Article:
He concluding by saying “ Sustainable Architecture may come at a higher initial cost but can be justified by using the life cycle costing method.

Smt. Usha Batra, Former, Special DG, CPWD and GC Member, IBC gave a detailed  presentation on Sustainable Architecture Strategies. The architecture that seeks to minimise the negative environmental  impact  of buildings by efficiency and moderation in the use of resources like materials, energy and development space and the ecosystem at large is sustainable architecture.  It uses a conscious approach to energy and ecological conservation in the design of the built environment.

She informed energy efficiency over the entire life cycle is the most important goal and to minimise cost and complexity, sustainable architecture prioritizes passive systems to take advantage of buildings location with incorporated architectural elements supplementing with renewable resources. She quoted few ancient buildings like Hawa Mahal, Jaipur; Taj Mahal, Agra; Fort and Jehaz Mahal in Mandu are in harmony with nature. Urbanisation and industrialisation has changed traditional sustainable practices that needs shift from ancient to modern practices. Concrete, steel, glass and lately plastic  has become the dominant construction material replacing stone and wood.  Power supply, artificial lighting, water supply and disposal, thermal environmental controls within built environment  has become part of infrastructure.

In view of the rapid urbanisation, she informed that there has been change from low rise to high rise buildings, from functional use of glass to aesthetical use, passive sustainability to active sustainability, more importance of passive solar to little importance of passive solar etc.

She informed that fundamentals of Sustainable design approach are reducing the requirement, consumption and wastage of the resources, selecting ecologically sustainable materials, reusing and recycling them and utilising renewable energy sources to generate energy on site to cut down energy and water consumption to less than half of the conventional buildings, and may completely eliminate the construction and operation waste through recycling. She explained this through Smart energy Pyramid. She mentioned that sustainable design will reward the communities that embrace it.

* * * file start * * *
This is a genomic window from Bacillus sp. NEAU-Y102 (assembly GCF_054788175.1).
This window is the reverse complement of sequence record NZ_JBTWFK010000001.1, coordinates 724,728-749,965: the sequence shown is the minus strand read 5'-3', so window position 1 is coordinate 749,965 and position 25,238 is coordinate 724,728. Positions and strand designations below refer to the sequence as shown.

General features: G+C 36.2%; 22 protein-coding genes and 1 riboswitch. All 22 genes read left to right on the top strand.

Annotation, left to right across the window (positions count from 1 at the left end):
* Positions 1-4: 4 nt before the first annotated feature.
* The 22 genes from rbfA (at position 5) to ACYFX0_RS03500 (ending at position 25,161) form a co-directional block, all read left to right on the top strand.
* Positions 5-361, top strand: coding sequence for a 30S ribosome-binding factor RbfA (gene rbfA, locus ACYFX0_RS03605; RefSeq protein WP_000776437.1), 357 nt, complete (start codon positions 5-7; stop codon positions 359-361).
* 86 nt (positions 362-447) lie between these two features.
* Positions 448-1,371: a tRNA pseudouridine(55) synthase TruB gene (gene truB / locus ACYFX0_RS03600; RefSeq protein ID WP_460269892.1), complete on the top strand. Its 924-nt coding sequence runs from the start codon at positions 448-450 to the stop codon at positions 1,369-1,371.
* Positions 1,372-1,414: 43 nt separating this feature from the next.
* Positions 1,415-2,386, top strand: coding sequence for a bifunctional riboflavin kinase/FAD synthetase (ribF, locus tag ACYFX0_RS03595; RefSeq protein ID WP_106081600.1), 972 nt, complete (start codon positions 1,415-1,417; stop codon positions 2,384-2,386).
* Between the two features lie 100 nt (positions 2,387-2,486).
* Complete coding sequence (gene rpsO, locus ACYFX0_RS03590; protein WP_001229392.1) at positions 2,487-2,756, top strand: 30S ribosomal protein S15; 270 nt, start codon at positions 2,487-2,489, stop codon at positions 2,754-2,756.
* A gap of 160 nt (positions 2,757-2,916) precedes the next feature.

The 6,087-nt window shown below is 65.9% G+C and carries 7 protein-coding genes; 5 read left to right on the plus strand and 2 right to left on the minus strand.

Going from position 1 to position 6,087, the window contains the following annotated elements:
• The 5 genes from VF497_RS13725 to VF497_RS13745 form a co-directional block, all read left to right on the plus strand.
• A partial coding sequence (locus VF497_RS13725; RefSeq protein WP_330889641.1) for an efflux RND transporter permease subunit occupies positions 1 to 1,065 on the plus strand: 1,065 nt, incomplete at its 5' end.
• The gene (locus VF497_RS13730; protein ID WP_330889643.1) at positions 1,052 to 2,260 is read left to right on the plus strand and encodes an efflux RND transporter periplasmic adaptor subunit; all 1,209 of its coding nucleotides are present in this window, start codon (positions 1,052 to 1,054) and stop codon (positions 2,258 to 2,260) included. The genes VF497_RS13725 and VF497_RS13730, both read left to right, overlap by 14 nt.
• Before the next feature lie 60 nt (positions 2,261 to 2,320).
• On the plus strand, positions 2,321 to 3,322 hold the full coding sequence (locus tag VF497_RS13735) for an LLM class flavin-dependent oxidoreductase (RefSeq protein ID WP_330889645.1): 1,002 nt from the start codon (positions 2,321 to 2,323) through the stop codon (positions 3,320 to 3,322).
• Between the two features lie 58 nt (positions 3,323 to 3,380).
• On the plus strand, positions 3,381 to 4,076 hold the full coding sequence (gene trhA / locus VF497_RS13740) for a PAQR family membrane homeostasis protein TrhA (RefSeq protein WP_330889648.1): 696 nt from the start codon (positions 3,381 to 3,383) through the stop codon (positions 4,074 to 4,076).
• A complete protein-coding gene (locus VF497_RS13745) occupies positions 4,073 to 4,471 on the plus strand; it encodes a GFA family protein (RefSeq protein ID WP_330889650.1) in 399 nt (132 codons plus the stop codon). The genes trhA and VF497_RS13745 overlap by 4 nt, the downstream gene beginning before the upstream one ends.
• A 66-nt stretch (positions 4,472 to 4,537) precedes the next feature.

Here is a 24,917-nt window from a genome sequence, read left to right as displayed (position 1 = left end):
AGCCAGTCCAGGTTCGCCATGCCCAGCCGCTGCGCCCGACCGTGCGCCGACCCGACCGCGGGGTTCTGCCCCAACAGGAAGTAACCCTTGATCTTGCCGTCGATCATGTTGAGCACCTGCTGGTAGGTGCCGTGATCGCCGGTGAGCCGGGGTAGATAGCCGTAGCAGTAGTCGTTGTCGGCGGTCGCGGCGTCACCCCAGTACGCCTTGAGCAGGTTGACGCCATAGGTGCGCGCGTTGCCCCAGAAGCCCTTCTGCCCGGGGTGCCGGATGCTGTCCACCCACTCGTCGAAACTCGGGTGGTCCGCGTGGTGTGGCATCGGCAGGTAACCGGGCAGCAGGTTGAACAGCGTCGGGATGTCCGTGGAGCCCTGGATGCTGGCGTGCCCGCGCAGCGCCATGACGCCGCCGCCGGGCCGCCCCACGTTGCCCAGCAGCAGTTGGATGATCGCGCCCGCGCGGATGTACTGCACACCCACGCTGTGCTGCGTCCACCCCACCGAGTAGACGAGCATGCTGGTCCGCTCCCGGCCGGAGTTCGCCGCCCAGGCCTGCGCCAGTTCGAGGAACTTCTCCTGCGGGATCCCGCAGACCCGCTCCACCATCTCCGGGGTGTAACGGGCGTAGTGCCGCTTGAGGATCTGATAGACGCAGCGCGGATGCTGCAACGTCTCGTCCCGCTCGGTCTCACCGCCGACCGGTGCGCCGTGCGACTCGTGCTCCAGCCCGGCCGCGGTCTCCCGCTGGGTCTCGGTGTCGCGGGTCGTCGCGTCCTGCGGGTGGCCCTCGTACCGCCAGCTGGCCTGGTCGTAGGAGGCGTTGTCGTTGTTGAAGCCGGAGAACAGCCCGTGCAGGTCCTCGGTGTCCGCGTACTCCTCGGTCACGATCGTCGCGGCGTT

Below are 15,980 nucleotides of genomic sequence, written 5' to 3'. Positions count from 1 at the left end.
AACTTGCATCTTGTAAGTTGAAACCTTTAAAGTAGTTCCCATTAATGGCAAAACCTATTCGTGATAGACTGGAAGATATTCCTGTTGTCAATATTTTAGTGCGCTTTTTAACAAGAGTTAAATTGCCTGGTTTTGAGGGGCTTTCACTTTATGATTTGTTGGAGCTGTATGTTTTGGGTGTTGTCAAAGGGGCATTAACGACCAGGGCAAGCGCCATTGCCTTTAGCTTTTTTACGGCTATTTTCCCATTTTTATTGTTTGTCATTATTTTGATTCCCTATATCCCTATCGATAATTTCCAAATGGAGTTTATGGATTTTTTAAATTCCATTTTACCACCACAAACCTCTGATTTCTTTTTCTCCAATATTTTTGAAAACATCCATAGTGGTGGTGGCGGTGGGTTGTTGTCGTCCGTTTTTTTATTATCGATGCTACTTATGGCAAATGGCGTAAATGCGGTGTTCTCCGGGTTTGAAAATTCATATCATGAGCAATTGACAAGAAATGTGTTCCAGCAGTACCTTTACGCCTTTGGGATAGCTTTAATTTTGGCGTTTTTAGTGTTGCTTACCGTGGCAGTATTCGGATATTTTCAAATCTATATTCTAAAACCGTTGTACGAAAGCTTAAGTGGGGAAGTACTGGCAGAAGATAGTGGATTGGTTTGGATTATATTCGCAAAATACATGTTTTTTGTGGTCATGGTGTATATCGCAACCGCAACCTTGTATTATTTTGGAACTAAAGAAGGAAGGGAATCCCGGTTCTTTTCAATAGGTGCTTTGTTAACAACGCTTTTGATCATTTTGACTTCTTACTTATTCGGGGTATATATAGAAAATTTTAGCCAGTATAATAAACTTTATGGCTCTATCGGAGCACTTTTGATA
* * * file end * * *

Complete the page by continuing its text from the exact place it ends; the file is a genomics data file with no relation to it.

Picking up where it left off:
She detailed top six sustainable architecture strategies.

For passive sustainable design she explained the importance of orientation & shape of the building with respect to sun & wind direction,  appropriate wall-window ratio of 20 to 30%, use of thick/ cavity walls, shading to allow desirable sun and to cut off undesirable sun, diversion of wind direction where required, design of covered open spaces, skylights, cross ventilation, night ventilation, shading of walls & roofs etc in achieving economy in long run during entire life cycle cost of building and to provide  healthy and comfortable thermal environment to the occupants. She explained these strategies with the help of case studies.

She gave details of many types of shading devices for walls in different directions and roof and the importance of their design according to the orientation of facade. She also detailed the passive features for energy efficiency of buildings in different climatic zones. After passive sustainability, to cover the gap additional sustainability can be achieved by providing  insulation in walls and roofs and use of special glass in windows/ glazing as per ECBC 2017, high efficiency plumbing, electrical, HVAC and other systems. Geo-thermal studies are also required to be carried out to explore further to reduce the initial load of AC after passive sustainable design.

She detailed the Green building materials parameters; sustainable landscaping to maintain energy efficiency; storm water and waste water management systems by 3Rs[ reduce use, reuse of waste water and recycling], treating waste water as a resource not a problem and power generation through renewable resources like solar PV Plant installed on Canals top which can also reduce the requirement of land for Solar PV Panels.

For disaster management she also apprised about the new inventions like: deconstruction/planned demolition, precast/new technologies/BIM, trenched services for easy maintenance safety & economy, Rescue Drones to get a real view ‘eye in sky’, ‘Sandless Sandbags for protecting the damage from floods, ‘LuminAID’ which can be air-dropped into a inaccessible community immediately following a disaster, to give the details, ESOS Smart Toilet which protects the public health by containing waste and recycles urine for use in toilets, irrigation and horticulture; Concrete tent as a large stack of flexible cloth which can be used for response team, a hospital or other community structure in time of disaster;  drone that increases Wi-Fi signal to 50x its normal reach in restoring communication to a disaster-stricken area quickly and efficiently to co-ordinate effectively and Bouncing Cameras of baseball size which can be thrown into an area suffered with disaster or having law and order trouble to get images of its surroundings, air quality and temperature etc. without physically entering the area.

Shri H.P.Gupta, Honorary Secretary, IBC presented the Vote of Thanks. He thanked The founder President for always guiding the IBC team. He thanked the President, IBC for selecting the appropriate topic of webinar and taking pains to organise the webinar. He thanked the panelists for their very informative and detailed presentation. He thanked  all the viewers of the webinar in sparing their time to view and making the webinar successful. He also thanked the IBC Secretariat staff in organising the webinar.